the attempt by a horse to throw its rider. (This was the most used meaning.)

a torture or punishment technique where the victim is tied at a pole which is dropped from a considerable height to just above the soil; aboard a vessel, the victim is dipped into the sea

a gymnastic move


Though the first meaning seems to be the most common, all the examples I found were for estrapade as a method of torture. That, a place-name or, in one instance, the name of a Thoroughbred.

Where are the defenestrations that shall break their bones, where is the estrapade that shall grind their joints? –The Shadow of the Torturer

It would take Sotillo a day to give me the estrapade, and try some other things perhaps, before he puts a bullet through my heart — as he did to that poor wretch here. —Nostromo, a Tale of the Seaboard


Word For The Day 6-7-2017


chan·delle \shan-ˈdel, shäⁿ-\
Popularity: Bottom 20% of words


A sudden, steep climbing turn of an aircraft,executed to alter flight direction and gain altitude simultaneously.


Recovering on a reciprocal heading, the Spad pilot added power, climbing into a chandelle to perhaps 5,000 feet heading outbound.
On Yankee Station

She was either using too much rudder in her chandelle maneuvers or not enough.
Silver Wings, Santiago Blue


The word ‘chandelle’ comes from a French word meaning ‘candle’. According to Propilotguide.com, the maneuver was perfected by WWI French aviators, who described it as ‘monter en chandelle’, “to climb around a candle”.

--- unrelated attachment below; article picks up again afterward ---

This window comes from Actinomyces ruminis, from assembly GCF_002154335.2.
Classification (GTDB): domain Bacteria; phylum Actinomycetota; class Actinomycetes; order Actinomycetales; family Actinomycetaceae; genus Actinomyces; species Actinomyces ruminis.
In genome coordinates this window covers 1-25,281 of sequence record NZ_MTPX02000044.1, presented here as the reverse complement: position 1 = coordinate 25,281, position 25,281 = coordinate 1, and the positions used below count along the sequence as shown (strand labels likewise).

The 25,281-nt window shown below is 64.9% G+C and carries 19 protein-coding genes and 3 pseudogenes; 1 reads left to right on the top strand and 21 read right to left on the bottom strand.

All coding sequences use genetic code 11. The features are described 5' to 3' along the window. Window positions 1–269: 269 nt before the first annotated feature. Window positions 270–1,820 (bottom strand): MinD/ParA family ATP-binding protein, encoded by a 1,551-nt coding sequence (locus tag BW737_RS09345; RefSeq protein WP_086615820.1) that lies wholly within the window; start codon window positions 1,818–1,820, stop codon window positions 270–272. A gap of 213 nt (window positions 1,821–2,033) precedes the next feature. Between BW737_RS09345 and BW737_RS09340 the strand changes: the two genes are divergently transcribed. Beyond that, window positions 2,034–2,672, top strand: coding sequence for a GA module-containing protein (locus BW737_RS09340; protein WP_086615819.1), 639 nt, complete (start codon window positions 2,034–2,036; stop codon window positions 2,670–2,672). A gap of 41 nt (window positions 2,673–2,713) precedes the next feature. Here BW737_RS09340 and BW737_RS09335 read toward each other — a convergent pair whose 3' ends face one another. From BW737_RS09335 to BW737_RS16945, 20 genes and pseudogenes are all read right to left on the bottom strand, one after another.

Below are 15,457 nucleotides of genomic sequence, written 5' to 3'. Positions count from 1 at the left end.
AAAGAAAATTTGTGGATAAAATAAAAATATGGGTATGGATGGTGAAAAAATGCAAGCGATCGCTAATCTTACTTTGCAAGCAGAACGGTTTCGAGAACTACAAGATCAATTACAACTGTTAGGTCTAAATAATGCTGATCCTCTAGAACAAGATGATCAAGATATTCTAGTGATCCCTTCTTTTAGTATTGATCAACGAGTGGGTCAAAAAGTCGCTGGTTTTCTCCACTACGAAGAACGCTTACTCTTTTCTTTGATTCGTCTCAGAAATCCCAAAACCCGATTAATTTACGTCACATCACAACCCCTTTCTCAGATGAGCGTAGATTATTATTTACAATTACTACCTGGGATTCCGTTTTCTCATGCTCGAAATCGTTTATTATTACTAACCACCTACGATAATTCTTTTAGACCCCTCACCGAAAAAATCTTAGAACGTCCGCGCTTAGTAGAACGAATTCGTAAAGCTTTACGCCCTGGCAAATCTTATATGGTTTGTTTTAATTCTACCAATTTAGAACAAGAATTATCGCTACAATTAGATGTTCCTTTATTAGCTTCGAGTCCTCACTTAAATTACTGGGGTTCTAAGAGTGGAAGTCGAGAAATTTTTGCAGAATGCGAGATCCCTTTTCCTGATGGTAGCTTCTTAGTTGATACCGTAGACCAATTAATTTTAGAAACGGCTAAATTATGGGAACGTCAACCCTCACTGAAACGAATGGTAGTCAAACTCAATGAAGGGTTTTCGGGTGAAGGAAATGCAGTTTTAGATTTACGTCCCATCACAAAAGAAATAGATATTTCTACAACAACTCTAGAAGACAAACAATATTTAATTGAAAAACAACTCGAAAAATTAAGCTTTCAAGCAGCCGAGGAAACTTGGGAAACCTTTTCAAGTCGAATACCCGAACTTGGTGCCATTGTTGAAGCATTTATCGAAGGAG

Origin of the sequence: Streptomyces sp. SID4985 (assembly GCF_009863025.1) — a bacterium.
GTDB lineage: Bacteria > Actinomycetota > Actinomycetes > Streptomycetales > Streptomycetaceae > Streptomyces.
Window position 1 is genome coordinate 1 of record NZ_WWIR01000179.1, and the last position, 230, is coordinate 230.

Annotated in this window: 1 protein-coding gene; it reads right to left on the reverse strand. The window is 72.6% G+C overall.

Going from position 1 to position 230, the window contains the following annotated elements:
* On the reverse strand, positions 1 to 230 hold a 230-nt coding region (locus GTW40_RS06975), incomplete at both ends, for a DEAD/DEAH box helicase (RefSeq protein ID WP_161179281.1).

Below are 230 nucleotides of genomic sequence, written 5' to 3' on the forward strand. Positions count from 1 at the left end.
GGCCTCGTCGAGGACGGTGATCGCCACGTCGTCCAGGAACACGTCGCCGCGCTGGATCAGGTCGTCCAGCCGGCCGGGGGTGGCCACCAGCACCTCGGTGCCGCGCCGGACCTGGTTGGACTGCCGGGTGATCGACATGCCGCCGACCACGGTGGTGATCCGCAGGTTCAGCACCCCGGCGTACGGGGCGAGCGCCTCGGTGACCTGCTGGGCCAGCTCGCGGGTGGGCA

Did You Know?

See here for a great article -https://en.wikipedia.org/wiki/Chandelle


See here for video-https://youtu.be/Ml8YI7oj2Q8



Word Of The Day 6-5-2017



[en-kahy-rid-ee-uh n, -ki-]


A book to be carried in the hand; a manual; a handbook.

a concise reference book providing specific information about a subject or location.


The plot twists were a little too convenient, and the language at times was a little unbelievable (okay she’s an academic, but does that really give her the right to use the word enchiridion to describe a parenting book?).

Called a Young Lady’s Illustrated Primer, this ‘propaedeutic enchiridion’ came with its own power pack, a voice-recognition interface, ‘smart paper’ computer pages, ‘nanoreceptors’ to measure the reader’s pulse, and a database that amounted to ‘a catalogue of the collective unconscious. ‘
Cri de Coeur

Laurentius wanted a handbook (enchiridion) that would sum up the essential Christian teaching in the briefest possible form.
Confessions and Enchiridion, newly translated and edited by Albert C. Outler

But it is only fair to bear in mind that the Lay is less a poem than an enchiridion, a sort of Emersonian guide to the conduct of life rather than an exquisitely-presented summary of the thoughts of an Eastern pessimist.
The Life of Sir Richard Burton

It is an impious but comic enchiridion of almost all violence, all done, curiously, in a mannered style – he tended to draw people in extended and vaguely balletic postures – and in arch, elegant forms.
NPR Topics: News



1540s, “a handbook,” from Late Latin, from Greek enkheiridion, neuter ofenkheiridios “that which is held in the hand,” from en “in” (see en- (2)) + kheir “hand” (see chiro- ) + diminutive suffix -idion.


Word Of The Day 6-4-2017


Popularity: Bottom 10% of words


Rare. a rumbling sound.


borrowed from New Latin bombilātiōn-, bombilātiō, from Latin bombilāre “to buzz, hum” (derivative of bombus, perhaps with suffix of sībilāre “to hiss,” or after Greek bombyliós “bumblebee”) + -tiōn-, -tiō, noun suffix — more at 1bomb, 1sibilant, bombyliidae, -ion